The U.S. Senate Thursday voted to allow oil drilling in Alaska's Arctic National Wildlife Refuge (ANWR), narrowly rejecting a Democratic attempt to strike the plan from a budget bill.
WASHINGTON The U.S. Senate Thursday voted to allow oil drilling in Alaska's Arctic National Wildlife Refuge (ANWR), narrowly rejecting a Democratic attempt to strike the plan from a budget bill.
Drilling supporters said developing the refuge's 10.4 billion barrels of crude would raise $2.4 billion in leasing fees for the government, reduce U.S. reliance on foreign oil imports and create thousands of American jobs.
However, it remains far from clear whether a final version of a federal budget-cutting package can be approved by both chambers of Congress. The House plan would open ANWR to drilling, but also aims to cut politically sensitive programs such as food stamps and Medicaid.
"This vote today sends a signal to OPEC and the rest of the world that America is serious about meeting more of its own energy needs. America will not let our consumers or our economy be held hostage to runaway global oil prices," said Republican Pete Domenici of New Mexico, who chairs the Senate Energy and Natural Resources Committee.
The United States has to import almost three out of every five barrels of oil it consumes, with total demand averaging about 20.5 million barrels a day this year.
ANWR is "the nation's single greatest prospect for future oil," said Senate Majority Leader Bill Frist of Tennessee.
Opponents said there was not enough oil in the refuge to lower gasoline prices by more than a penny per gallon, and what crude is there would not get to the market for at least a decade. They also warned drilling would threaten ANWR's habitat for migratory birds, polar bears, caribou and other animals.
"America wants a better energy plan than putting a sweetheart deal (for oil companies) in the budget," said Democrat Maria Cantwell of Washington, who was the main sponsor of the amendment to strike the drilling language.
"Let's not pollute one of the last great remaining wildlife refuges in America," she said, referring to more than 500 oil spills that occur annually on the nearby Alaskan North Slope.
The Senate voted 48 (yes) to 51 (no) on her amendment to remove the ANWR provision from the budget bill.
Lawmakers also voted, 83 to 16, to ban ANWR oil from being exported to China and other countries to ensure the crude stays in the U.S. market.
"There is no assurance that even one drop of Alaskan oil will get to hurting Americans," said Democrat Ron Wyden of Oregon, who opposed ANWR drilling but co-sponsored the oil export ban amendment.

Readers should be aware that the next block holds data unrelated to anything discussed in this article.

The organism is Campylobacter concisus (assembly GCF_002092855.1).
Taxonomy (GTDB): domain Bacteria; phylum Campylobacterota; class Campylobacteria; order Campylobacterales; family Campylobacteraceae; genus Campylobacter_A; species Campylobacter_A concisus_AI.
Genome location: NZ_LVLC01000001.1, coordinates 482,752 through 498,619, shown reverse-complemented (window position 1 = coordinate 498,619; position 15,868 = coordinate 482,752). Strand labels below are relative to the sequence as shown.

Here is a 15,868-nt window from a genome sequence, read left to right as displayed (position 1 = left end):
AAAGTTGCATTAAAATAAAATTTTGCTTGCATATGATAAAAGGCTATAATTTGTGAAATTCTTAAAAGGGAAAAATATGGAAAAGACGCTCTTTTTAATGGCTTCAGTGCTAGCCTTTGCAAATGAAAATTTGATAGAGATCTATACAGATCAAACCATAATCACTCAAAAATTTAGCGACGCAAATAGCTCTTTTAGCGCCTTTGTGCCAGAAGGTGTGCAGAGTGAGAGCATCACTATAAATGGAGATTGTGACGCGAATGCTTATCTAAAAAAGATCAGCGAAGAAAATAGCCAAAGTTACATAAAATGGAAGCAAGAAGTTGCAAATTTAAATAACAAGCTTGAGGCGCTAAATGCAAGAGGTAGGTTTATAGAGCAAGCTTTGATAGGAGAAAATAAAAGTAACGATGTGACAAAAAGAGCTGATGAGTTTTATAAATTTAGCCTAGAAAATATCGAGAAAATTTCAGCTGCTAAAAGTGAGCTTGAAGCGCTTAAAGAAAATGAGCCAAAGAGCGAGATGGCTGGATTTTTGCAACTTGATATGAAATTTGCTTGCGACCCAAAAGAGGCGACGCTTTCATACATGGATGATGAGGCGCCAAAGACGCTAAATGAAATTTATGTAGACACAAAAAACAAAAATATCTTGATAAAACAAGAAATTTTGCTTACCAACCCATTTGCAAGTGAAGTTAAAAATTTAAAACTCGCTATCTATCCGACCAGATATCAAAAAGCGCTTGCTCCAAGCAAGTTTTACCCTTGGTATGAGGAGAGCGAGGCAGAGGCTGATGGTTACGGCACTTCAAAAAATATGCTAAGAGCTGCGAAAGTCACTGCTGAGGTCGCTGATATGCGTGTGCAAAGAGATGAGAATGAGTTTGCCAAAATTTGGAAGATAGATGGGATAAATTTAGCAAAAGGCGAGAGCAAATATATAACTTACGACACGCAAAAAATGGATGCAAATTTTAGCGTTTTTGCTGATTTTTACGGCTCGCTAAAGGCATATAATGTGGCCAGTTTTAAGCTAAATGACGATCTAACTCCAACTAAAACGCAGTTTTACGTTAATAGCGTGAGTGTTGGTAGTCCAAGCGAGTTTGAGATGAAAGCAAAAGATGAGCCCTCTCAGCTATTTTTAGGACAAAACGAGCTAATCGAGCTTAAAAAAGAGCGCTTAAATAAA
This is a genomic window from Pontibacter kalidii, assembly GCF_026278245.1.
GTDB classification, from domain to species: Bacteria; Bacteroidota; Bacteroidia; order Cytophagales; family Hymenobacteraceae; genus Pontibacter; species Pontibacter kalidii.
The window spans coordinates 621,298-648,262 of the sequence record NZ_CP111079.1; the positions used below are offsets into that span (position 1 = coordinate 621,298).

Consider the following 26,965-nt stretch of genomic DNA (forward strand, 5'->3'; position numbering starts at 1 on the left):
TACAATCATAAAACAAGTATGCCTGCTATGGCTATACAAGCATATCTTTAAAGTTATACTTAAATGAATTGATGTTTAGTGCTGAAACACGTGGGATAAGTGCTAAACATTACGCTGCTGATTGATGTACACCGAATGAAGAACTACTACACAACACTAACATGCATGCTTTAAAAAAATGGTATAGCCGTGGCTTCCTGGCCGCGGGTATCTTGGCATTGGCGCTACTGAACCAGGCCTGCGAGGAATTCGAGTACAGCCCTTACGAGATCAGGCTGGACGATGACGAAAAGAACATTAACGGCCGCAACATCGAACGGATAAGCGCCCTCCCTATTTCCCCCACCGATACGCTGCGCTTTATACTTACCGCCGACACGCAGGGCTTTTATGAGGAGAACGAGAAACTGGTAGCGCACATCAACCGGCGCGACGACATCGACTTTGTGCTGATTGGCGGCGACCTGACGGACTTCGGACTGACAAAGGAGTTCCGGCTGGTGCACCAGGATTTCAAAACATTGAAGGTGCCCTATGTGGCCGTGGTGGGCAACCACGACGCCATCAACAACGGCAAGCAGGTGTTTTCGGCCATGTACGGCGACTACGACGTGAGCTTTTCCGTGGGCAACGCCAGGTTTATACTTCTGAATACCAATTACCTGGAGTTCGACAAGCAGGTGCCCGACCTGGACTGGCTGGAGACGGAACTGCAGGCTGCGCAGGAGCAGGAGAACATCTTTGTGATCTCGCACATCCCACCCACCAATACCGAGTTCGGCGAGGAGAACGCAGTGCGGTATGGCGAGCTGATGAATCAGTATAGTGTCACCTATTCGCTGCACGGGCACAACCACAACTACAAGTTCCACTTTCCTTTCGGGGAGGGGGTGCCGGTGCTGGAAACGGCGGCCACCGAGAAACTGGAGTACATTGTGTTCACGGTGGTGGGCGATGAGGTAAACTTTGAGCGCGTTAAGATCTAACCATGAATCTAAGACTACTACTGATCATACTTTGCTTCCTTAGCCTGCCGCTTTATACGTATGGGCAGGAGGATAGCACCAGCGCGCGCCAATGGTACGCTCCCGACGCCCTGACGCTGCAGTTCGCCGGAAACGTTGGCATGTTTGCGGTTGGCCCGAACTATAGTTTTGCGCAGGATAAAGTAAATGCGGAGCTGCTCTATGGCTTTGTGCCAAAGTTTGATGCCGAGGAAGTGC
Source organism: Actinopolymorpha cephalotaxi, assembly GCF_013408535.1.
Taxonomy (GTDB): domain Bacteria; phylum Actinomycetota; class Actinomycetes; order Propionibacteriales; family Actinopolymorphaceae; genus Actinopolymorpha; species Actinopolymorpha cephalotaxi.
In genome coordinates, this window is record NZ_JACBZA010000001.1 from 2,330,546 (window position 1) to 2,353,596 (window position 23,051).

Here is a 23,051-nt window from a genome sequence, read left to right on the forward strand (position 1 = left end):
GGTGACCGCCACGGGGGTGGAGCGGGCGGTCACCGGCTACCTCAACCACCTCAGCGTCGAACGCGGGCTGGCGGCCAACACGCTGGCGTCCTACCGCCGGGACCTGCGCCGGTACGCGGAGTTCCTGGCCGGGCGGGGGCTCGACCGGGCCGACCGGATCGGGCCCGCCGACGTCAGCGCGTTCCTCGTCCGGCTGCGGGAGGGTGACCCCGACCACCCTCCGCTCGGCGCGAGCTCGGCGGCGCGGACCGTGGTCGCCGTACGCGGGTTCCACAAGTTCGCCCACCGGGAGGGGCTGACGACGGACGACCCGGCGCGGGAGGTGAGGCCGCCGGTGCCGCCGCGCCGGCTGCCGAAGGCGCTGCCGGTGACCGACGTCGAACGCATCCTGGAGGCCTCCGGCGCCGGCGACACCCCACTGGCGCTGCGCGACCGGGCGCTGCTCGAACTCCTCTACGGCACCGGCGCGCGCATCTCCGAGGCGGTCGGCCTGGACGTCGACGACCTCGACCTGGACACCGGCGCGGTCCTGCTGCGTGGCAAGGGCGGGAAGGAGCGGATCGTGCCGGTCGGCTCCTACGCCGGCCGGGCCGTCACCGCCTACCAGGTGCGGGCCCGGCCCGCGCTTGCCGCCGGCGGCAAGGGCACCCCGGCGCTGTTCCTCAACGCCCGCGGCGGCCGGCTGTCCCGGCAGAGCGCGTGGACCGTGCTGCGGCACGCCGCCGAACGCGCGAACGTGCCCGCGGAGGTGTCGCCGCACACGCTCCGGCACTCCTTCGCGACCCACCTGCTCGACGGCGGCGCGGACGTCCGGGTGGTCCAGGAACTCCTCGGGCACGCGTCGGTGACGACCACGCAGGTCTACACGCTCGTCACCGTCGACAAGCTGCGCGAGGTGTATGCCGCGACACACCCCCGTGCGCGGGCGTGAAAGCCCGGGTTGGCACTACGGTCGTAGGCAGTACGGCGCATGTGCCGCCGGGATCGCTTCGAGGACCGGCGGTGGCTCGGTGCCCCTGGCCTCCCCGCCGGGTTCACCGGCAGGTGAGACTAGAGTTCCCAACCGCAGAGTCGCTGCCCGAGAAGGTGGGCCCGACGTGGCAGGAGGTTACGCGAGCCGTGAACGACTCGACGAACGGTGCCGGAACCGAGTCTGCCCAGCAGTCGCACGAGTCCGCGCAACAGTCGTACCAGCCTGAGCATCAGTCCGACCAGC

The Senate also rejected, 48 to 51, another Cantwell amendment to stop ANWR oil production if the Alaskan government sued to get a bigger share of the leasing revenue, which the drilling plan splits 50-50 with the federal government.
When Alaska became a state, it kept 90 percent of the lease revenue from oil production and the government received 10 percent. Alaska's legislature has indicated it may sue to maintain the 90-10 split with the ANWR revenue.
Domenici said Cantwell's revenue-sharing amendment was a "back door attempt to kill ANWR" drilling.
ANWR sprawls across 19 million acres, about the size of South Carolina. Republicans have sought to pry open the refuge to energy exploration for more than two decades, while Democrats and environmental groups have argued that Congress should focus on stricter energy conservation measures.
Under both Senate and House drilling plans, the refuge's 1.5 million-acre coastal plain would be opened for energy exploration, but no more than 2,000 acres of the surface area could be covered by production and support facilities, such as airstrips and piers to hold up pipelines.
The close vote in the Senate on striking the ANWR provision may make it difficult for the chamber to accept in a final budget bill the House's proposal to open offshore waters to drilling where energy exploration is now banned.
The Senate is expected to approve its bill cutting federal spending by around $35 billion over five years. The House of Representatives' version seeks to slash more than $50 billion, and a floor vote has not yet been scheduled. The spending cuts are intended to help reduce the federal budget deficit.